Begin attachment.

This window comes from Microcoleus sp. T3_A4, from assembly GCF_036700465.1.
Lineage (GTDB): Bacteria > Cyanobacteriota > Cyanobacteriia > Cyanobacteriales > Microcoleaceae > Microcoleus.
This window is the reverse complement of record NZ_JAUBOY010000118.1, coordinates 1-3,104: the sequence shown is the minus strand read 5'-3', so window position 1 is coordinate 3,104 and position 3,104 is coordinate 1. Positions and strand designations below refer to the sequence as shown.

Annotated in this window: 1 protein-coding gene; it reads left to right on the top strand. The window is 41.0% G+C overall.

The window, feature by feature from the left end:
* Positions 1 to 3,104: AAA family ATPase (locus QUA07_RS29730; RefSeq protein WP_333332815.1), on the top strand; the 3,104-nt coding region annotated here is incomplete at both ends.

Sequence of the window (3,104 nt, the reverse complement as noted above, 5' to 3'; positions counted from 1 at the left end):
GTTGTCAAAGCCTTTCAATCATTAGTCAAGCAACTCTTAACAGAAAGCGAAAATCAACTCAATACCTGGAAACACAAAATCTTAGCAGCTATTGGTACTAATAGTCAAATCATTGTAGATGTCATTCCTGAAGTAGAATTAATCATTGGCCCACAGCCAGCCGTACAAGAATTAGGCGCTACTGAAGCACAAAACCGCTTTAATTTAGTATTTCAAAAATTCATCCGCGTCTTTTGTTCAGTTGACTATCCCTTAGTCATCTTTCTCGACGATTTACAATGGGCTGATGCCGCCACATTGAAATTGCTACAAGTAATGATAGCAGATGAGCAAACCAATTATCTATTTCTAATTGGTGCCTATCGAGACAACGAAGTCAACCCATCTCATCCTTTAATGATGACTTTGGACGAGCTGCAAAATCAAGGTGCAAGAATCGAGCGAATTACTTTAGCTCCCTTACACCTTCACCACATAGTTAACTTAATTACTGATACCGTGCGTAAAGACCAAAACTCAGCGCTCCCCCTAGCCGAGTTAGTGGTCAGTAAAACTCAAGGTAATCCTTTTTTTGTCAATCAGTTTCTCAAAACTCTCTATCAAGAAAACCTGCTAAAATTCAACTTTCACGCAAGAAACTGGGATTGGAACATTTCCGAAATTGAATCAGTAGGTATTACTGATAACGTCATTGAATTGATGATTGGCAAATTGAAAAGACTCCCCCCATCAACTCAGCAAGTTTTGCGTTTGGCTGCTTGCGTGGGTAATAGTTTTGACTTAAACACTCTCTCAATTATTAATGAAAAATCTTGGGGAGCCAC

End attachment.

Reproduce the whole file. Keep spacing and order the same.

This window comes from Microcoleus sp. T3_A4, from assembly GCF_036700465.1.
Lineage (GTDB): Bacteria > Cyanobacteriota > Cyanobacteriia > Cyanobacteriales > Microcoleaceae > Microcoleus.
This window is the reverse complement of record NZ_JAUBOY010000118.1, coordinates 1-3,104: the sequence shown is the minus strand read 5'-3', so window position 1 is coordinate 3,104 and position 3,104 is coordinate 1. Positions and strand designations below refer to the sequence as shown.

Annotated in this window: 1 protein-coding gene; it reads left to right on the top strand. The window is 41.0% G+C overall.

The window, feature by feature from the left end:
* Positions 1 to 3,104: AAA family ATPase (locus QUA07_RS29730; RefSeq protein WP_333332815.1), on the top strand; the 3,104-nt coding region annotated here is incomplete at both ends.

Sequence of the window (3,104 nt, the reverse complement as noted above, 5' to 3'; positions counted from 1 at the left end):
GTTGTCAAAGCCTTTCAATCATTAGTCAAGCAACTCTTAACAGAAAGCGAAAATCAACTCAATACCTGGAAACACAAAATCTTAGCAGCTATTGGTACTAATAGTCAAATCATTGTAGATGTCATTCCTGAAGTAGAATTAATCATTGGCCCACAGCCAGCCGTACAAGAATTAGGCGCTACTGAAGCACAAAACCGCTTTAATTTAGTATTTCAAAAATTCATCCGCGTCTTTTGTTCAGTTGACTATCCCTTAGTCATCTTTCTCGACGATTTACAATGGGCTGATGCCGCCACATTGAAATTGCTACAAGTAATGATAGCAGATGAGCAAACCAATTATCTATTTCTAATTGGTGCCTATCGAGACAACGAAGTCAACCCATCTCATCCTTTAATGATGACTTTGGACGAGCTGCAAAATCAAGGTGCAAGAATCGAGCGAATTACTTTAGCTCCCTTACACCTTCACCACATAGTTAACTTAATTACTGATACCGTGCGTAAAGACCAAAACTCAGCGCTCCCCCTAGCCGAGTTAGTGGTCAGTAAAACTCAAGGTAATCCTTTTTTTGTCAATCAGTTTCTCAAAACTCTCTATCAAGAAAACCTGCTAAAATTCAACTTTCACGCAAGAAACTGGGATTGGAACATTTCCGAAATTGAATCAGTAGGTATTACTGATAACGTCATTGAATTGATGATTGGCAAATTGAAAAGACTCCCCCCATCAACTCAGCAAGTTTTGCGTTTGGCTGCTTGCGTGGGTAATAGTTTTGACTTAAACACTCTCTCAATTATTAATGAAAAATCTTGGGGAGCCAC